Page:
My role is that of lead singer and rhythm guitar player. We started playing about 10 plus years ago but in the past five years, things have really picked up for us. We’ve just completed our fourth full length CD, and returned from a tour in Europe. The fans have been amazing, and really have developed this online following. We also had a song in my movie, A Little Help earlier this year which was a trip.
Thanks– yeah, we’re putting together a press package and setting up some US tour dates now. Most likely we’ll be doing press in December, and then it’s actually released in the US (and on iTunes) in January. We’ll have a big blowout gig here, and then hit the road for a series of mini tours.
What is the inspiration behind the songs you and Loudon Swain write?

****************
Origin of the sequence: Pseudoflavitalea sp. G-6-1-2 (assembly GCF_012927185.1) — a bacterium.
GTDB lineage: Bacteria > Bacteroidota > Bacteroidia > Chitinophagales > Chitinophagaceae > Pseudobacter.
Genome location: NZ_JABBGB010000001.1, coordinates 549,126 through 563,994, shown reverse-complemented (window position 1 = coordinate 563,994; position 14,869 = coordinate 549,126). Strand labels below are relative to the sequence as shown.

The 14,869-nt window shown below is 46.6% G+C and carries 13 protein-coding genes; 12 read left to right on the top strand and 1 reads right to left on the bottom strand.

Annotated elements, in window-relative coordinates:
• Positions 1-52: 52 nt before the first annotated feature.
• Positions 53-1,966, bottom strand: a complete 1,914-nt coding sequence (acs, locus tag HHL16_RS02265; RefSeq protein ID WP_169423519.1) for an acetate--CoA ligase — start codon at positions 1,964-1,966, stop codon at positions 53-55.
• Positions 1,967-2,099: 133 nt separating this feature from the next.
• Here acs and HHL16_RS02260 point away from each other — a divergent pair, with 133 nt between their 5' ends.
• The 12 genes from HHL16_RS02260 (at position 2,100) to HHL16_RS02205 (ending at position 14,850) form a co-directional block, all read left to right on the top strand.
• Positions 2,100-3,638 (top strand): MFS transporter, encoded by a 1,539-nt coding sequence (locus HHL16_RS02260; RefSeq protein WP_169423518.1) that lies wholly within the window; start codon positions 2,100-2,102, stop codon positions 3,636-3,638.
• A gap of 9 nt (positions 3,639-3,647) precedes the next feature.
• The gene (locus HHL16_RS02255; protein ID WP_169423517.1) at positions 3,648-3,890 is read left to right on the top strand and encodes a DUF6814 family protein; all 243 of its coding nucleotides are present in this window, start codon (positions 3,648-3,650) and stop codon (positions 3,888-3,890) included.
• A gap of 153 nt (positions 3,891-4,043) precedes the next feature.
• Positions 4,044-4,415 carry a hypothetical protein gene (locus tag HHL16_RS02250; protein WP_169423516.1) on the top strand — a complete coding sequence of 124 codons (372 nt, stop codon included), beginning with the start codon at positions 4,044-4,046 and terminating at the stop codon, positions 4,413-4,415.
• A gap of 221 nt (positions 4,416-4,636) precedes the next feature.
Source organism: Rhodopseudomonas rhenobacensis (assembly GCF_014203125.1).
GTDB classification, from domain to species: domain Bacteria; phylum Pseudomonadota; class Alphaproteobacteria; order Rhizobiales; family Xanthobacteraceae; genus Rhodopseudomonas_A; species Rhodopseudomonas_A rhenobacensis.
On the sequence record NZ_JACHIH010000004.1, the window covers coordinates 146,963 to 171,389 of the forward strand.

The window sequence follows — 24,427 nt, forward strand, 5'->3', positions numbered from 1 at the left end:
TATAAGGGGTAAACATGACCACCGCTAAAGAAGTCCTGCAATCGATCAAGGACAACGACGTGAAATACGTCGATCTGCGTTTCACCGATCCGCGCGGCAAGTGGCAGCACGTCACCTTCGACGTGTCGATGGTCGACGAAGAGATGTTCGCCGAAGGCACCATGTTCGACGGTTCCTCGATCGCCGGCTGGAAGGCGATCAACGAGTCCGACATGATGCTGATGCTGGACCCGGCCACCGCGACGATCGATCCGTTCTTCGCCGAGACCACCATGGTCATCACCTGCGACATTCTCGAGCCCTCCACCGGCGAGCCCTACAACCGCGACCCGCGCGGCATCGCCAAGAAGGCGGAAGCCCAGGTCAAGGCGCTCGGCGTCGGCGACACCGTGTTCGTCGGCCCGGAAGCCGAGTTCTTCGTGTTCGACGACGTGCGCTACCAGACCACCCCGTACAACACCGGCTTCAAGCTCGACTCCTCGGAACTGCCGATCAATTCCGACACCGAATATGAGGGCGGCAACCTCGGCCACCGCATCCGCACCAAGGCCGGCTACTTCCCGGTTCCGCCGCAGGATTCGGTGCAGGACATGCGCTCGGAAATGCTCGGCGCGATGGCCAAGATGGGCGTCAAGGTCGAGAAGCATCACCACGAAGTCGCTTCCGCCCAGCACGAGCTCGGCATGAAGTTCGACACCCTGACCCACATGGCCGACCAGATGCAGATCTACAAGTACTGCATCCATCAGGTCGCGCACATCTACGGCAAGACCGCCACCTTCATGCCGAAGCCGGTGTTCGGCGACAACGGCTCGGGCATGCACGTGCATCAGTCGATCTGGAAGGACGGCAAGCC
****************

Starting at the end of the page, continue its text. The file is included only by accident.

So many different things, really. Usually I bring in a song I’ve written on an acoustic guitar and the band will work its magic and we’ll mold something together. In terms of what my inspiration is when I write– it kind of depends on the mood I’m in– happy, depressed, goofy, whatever, and it finds its way into the lyrics. Sometimes its about me, sometimes I’ve made someone up. In Eskimo, a lot of the lyrics tended to drift toward a feeling of isolation, and coming to terms with who you are amidst your surroundings– in the song “Eskimo” there is the lyric “it’s like teaching architecture to an Eskimo/you can show him everything you know/he’s still gonna build it out of snow”. And that kind of became the theme of the album. We’d originally envisioned the picture of an init wearing a huge fur parka standing in the middle of the desert. The idea that you can take the man out of his surroundings but you can’t take the surroundings out of the man sort of thing. In terms of the feel of the song, a lot of it depends on who we’ve been listening to. We all bring a wide range of influences to the table. For the Eskimo album, there was a lot of Wilco and My Morning Jacket being batted about. I think that found its way into a lot of the songs. But then there’s stuff from our past that creeps in as well. Borja (Mike Borja, our bassist) and I were always big REM fans, and that tends to sneak in. We’re all also big classic rock fans and there’s always a hint of that as well.